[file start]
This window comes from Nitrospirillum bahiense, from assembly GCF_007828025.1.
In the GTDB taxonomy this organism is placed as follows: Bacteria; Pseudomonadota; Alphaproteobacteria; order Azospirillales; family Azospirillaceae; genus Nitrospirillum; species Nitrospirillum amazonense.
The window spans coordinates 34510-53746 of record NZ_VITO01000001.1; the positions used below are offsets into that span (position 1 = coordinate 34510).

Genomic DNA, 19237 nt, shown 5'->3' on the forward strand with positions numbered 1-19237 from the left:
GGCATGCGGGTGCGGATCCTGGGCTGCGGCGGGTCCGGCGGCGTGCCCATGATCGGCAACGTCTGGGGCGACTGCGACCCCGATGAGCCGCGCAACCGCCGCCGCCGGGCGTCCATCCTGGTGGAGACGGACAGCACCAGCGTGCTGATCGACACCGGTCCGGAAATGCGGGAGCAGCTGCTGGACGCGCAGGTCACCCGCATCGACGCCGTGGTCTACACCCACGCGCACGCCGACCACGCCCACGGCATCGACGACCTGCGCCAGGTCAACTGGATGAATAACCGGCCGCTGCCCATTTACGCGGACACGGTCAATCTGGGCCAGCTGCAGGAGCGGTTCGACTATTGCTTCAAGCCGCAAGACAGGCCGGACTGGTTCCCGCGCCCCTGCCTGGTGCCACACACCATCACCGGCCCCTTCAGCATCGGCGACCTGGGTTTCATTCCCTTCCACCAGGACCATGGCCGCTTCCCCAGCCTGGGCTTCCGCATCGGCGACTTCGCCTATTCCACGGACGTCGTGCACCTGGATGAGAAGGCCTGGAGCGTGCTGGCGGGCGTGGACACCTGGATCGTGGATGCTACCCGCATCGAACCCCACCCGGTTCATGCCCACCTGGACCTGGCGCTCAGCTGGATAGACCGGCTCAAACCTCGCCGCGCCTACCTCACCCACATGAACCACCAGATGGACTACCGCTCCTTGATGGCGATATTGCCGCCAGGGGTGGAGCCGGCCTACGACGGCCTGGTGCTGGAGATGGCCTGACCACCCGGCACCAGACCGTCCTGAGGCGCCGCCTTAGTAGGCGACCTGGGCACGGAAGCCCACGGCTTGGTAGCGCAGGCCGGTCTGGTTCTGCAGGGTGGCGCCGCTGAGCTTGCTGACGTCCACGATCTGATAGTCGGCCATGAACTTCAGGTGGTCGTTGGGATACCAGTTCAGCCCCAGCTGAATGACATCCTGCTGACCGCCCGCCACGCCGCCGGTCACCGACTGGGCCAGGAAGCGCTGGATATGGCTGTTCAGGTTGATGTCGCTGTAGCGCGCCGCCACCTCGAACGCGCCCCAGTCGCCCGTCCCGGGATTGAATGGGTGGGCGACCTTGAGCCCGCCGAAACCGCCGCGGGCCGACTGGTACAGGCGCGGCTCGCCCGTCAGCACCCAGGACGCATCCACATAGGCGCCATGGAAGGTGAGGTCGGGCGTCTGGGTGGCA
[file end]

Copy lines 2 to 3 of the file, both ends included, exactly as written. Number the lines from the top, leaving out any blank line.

In the GTDB taxonomy this organism is placed as follows: Bacteria; Pseudomonadota; Alphaproteobacteria; order Azospirillales; family Azospirillaceae; genus Nitrospirillum; species Nitrospirillum amazonense.
The window spans coordinates 34510-53746 of record NZ_VITO01000001.1; the positions used below are offsets into that span (position 1 = coordinate 34510).